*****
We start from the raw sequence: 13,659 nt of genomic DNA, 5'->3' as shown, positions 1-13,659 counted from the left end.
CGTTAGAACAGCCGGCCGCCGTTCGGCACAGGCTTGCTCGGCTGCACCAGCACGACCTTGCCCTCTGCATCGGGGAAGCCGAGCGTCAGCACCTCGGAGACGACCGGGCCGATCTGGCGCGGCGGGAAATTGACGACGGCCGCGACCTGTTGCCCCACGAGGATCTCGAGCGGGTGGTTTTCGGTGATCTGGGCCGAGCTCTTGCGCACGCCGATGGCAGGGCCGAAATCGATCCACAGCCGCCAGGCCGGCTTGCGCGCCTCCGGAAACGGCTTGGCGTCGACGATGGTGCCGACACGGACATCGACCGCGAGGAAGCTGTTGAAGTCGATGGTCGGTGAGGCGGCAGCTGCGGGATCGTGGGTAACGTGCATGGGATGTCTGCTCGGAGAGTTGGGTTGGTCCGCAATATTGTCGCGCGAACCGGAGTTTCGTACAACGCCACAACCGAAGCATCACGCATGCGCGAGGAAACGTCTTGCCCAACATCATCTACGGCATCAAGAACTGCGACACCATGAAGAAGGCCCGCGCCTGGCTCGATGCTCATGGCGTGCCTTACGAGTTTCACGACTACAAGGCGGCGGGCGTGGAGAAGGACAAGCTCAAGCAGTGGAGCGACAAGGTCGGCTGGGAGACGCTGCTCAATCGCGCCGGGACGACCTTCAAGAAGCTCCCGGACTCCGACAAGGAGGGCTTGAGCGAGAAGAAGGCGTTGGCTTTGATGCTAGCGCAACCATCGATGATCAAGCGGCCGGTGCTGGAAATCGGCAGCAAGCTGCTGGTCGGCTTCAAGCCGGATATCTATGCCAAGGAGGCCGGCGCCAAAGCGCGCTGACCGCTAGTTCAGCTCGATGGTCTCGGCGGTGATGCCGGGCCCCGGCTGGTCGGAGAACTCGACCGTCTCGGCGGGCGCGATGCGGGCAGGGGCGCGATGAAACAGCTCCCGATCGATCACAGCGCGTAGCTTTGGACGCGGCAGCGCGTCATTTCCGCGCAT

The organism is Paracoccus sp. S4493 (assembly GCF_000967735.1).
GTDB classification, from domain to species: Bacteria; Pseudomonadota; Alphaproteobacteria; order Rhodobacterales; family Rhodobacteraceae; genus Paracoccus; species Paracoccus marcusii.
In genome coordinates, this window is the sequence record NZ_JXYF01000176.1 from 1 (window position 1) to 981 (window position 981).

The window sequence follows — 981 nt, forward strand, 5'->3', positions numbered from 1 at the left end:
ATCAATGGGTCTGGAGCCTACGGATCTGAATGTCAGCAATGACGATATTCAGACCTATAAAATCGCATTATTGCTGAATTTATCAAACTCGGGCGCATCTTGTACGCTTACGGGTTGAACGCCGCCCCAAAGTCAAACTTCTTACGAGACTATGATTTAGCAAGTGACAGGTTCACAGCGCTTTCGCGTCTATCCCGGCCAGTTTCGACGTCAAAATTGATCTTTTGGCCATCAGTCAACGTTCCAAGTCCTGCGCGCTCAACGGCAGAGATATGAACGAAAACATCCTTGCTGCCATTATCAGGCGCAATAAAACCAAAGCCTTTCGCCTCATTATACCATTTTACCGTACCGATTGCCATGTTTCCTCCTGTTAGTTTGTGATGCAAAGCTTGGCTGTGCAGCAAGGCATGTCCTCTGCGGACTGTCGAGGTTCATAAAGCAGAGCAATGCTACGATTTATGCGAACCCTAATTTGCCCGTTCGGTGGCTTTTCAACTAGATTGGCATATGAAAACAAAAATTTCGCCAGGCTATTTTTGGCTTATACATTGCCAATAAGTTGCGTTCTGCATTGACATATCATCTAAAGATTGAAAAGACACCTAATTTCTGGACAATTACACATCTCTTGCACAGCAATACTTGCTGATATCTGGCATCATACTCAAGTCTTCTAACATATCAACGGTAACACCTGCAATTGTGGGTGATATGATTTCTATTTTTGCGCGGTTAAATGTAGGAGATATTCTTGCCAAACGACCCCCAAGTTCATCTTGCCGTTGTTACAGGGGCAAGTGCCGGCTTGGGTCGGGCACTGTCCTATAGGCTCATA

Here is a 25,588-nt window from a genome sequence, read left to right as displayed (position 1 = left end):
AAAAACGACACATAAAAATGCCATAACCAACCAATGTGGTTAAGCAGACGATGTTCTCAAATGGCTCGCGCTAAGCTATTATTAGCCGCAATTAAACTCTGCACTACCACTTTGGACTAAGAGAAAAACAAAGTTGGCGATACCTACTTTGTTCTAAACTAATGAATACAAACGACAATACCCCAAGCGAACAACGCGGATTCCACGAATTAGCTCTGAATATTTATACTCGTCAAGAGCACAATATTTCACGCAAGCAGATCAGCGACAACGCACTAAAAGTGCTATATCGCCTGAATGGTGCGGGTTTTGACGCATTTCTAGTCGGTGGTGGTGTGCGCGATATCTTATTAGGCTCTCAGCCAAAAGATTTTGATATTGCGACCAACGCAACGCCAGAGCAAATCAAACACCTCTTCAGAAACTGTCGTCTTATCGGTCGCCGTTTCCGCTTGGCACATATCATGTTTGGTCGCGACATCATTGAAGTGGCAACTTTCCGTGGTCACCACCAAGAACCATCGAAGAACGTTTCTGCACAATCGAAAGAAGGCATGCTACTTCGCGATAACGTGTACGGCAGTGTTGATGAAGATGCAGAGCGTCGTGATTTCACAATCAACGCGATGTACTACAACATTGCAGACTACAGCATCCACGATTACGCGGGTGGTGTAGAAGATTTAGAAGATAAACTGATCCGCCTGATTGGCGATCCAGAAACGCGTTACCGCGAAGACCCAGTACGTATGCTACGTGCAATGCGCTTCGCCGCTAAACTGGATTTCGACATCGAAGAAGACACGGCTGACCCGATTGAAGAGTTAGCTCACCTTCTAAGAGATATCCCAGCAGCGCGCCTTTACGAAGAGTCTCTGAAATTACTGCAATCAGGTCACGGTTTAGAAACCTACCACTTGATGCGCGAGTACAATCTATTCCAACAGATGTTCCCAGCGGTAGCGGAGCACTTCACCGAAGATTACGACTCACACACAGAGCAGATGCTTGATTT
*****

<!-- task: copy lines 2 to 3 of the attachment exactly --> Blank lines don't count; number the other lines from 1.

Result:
CGTTAGAACAGCCGGCCGCCGTTCGGCACAGGCTTGCTCGGCTGCACCAGCACGACCTTGCCCTCTGCATCGGGGAAGCCGAGCGTCAGCACCTCGGAGACGACCGGGCCGATCTGGCGCGGCGGGAAATTGACGACGGCCGCGACCTGTTGCCCCACGAGGATCTCGAGCGGGTGGTTTTCGGTGATCTGGGCCGAGCTCTTGCGCACGCCGATGGCAGGGCCGAAATCGATCCACAGCCGCCAGGCCGGCTTGCGCGCCTCCGGAAACGGCTTGGCGTCGACGATGGTGCCGACACGGACATCGACCGCGAGGAAGCTGTTGAAGTCGATGGTCGGTGAGGCGGCAGCTGCGGGATCGTGGGTAACGTGCATGGGATGTCTGCTCGGAGAGTTGGGTTGGTCCGCAATATTGTCGCGCGAACCGGAGTTTCGTACAACGCCACAACCGAAGCATCACGCATGCGCGAGGAAACGTCTTGCCCAACATCATCTACGGCATCAAGAACTGCGACACCATGAAGAAGGCCCGCGCCTGGCTCGATGCTCATGGCGTGCCTTACGAGTTTCACGACTACAAGGCGGCGGGCGTGGAGAAGGACAAGCTCAAGCAGTGGAGCGACAAGGTCGGCTGGGAGACGCTGCTCAATCGCGCCGGGACGACCTTCAAGAAGCTCCCGGACTCCGACAAGGAGGGCTTGAGCGAGAAGAAGGCGTTGGCTTTGATGCTAGCGCAACCATCGATGATCAAGCGGCCGGTGCTGGAAATCGGCAGCAAGCTGCTGGTCGGCTTCAAGCCGGATATCTATGCCAAGGAGGCCGGCGCCAAAGCGCGCTGACCGCTAGTTCAGCTCGATGGTCTCGGCGGTGATGCCGGGCCCCGGCTGGTCGGAGAACTCGACCGTCTCGGCGGGCGCGATGCGGGCAGGGGCGCGATGAAACAGCTCCCGATCGATCACAGCGCGTAGCTTTGGACGCGGCAGCGCGTCATTTCCGCGCAT

The organism is Paracoccus sp. S4493 (assembly GCF_000967735.1).